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Strategies to Reduce Cardiac Risk in Noncardiac Surgery: Where Are We in 2005?

Fleisher, Lee A. M.D.

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CARDIOVASCULAR morbidity and mortality after noncardiac surgery continues to be an area of active investigative interest because of its clinical and economic impact.1 With the aging of the population, increasing numbers of patients present to surgery with complex comorbidities. Preoperative cardiovascular evaluation has been an area of intense interest and has led to the development of several sets of guidelines.2,3 These guidelines initially focused on the extensive identification of the presence and extent of coronary artery disease in patients with known or major risk factors. More recently, the focus has shifted to randomized trials that have addressed the issue of interventions to reduce this risk.1 Yet inherent in any approach to reduction in cardiovascular complications after noncardiac surgery is the need to understand the pathophysiology of perioperative cardiovascular morbidity.4 In this issue of Anesthesiology, Le Manach et al.5 add to the available knowledge on the subject and propose an additional approach to reduction of perioperative cardiac morbidity through the use of monitoring.
Le Manach et al. studied 1,152 consecutive patients who underwent abdominal infrarenal aortic surgery and identified four patterns of cardiac troponin I (cTnI) release after surgery. One group did not have any abnormal concentrations, whereas a second group had only mild increases of cTnI. It is interesting to note that two groups demonstrated increases of cTnI consistent with a perioperative myocardial infarction (PMI). One demonstrated acute (< 24 h) and early increases of cTnI above threshold, and the other demonstrated prolonged low levels of cTnI release, followed by a delayed (> 24 h) increase of cTnI. The authors suggest that these two different patterns represent two distinct pathophysiologies: acute coronary occlusion for early morbidity and prolonged myocardial ischemia for late events. Although the separation of these two patterns is clearly arbitrary, as highlighted in the limitations section of the article, there is some basis for these processes in the literature.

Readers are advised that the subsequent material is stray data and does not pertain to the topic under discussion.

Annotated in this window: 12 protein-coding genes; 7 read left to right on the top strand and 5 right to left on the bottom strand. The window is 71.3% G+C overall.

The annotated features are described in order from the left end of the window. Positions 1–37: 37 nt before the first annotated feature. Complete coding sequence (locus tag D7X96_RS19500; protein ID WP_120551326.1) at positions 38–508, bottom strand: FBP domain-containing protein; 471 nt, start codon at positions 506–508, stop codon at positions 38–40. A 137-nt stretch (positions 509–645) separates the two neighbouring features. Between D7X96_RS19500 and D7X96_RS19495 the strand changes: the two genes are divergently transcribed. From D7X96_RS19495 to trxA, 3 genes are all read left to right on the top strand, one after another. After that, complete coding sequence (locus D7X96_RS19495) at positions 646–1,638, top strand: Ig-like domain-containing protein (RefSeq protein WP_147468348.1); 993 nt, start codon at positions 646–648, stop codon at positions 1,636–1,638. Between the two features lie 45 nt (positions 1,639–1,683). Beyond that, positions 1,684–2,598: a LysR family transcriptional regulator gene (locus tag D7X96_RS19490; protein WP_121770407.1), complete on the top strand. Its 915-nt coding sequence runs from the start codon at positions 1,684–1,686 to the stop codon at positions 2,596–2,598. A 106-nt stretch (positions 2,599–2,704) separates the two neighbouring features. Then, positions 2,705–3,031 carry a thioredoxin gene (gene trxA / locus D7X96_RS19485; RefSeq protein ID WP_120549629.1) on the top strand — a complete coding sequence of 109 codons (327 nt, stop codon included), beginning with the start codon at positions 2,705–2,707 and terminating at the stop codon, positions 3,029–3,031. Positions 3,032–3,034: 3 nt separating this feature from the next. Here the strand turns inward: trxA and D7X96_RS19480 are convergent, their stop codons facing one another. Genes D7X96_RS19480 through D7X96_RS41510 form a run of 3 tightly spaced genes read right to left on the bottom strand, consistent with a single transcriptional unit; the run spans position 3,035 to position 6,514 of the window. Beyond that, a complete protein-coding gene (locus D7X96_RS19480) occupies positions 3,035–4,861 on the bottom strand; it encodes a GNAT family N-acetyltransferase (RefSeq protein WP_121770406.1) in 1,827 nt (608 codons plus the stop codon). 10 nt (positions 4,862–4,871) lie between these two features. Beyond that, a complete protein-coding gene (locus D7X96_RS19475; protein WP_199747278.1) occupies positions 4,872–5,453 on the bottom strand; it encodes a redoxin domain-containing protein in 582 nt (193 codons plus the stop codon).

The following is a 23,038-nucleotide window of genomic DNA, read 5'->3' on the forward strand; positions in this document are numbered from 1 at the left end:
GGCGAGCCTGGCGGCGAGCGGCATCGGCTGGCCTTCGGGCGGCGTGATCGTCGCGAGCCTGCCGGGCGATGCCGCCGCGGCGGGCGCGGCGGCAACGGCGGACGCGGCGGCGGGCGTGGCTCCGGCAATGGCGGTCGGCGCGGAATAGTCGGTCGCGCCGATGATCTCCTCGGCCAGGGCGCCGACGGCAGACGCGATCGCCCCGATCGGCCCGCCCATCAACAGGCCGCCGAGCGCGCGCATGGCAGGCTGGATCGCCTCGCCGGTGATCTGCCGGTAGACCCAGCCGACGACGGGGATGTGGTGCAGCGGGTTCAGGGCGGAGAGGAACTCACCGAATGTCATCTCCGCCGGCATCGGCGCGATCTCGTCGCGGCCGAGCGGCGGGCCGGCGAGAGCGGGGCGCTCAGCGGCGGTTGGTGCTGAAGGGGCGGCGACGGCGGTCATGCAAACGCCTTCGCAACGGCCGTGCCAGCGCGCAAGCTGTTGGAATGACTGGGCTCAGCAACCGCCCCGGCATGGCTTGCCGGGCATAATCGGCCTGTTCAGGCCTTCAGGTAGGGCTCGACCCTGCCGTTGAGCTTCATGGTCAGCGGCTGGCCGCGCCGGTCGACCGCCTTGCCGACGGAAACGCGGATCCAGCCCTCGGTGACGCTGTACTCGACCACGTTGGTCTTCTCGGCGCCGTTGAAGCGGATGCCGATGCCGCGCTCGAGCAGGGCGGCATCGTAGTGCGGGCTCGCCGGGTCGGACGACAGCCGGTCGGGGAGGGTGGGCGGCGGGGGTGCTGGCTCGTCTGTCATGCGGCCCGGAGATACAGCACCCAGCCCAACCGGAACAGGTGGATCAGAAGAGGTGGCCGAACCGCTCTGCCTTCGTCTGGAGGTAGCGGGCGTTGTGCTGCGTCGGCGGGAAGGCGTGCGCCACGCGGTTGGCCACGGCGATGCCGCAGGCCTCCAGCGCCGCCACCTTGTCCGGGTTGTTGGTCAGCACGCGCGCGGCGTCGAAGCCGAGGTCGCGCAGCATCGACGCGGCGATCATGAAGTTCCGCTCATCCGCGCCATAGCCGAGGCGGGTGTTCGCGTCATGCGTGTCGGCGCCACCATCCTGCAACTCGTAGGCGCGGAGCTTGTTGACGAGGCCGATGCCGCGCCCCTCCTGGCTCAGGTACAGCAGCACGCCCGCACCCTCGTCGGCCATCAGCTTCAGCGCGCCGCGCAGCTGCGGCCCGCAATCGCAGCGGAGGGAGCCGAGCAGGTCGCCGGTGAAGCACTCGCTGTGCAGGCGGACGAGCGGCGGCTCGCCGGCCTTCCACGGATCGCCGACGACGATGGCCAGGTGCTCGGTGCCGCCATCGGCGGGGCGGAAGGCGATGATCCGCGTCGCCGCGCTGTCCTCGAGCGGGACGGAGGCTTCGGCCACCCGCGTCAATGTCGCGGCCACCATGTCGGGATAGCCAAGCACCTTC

Given the available evidence, it is plausible that the authors have identified two distinct types of PMI. However, an early pattern of cTnI increase was seen in 38% of the study cohort (21 of 55 patients). Previous studies have demonstrated that virtually all events are preceded by prolonged ischemia (with either a cumulative duration of > 2 h or a single episode of > 30 min), suggesting that the incidence of PMI secondary to coronary occlusion may be lower than 38%.6,7 Similarly, most PMIs are not associated with Q waves, and the fatality rate has decreased in recent years, further supporting the idea that many of these early PMIs may not be due to acute coronary occlusion.6,7
One of the first publications describing the pathogenesis of cardiovascular risk in noncardiac surgery was published in the 1940s, in which coronary artery thrombosis was shown in an autopsy series.8 The presence of acute coronary thrombosis in the intraoperative and postoperative period in patients who sustain major or fatal cardiac events has been confirmed in a subsequent autopsy series by Dawood et al.9 Cohen and Aretz10 identified 26 cases of fatal postoperative myocardial infarction with coronary arteries available from autopsy. Coronary plaque rupture was associated with almost half of the fatal postoperative myocardial infarction cases. Ellis et al.11 performed a case–control study of 63 patients who had sustained a nonfatal myocardial infarction after undergoing major vascular surgery and who had undergone previous cardiac catheterization. They found that acute complete coronary thrombosis, which preoperatively served viable myocardium and nonobstructive lesions, was the most common cause of perioperative myocardial infarction or death.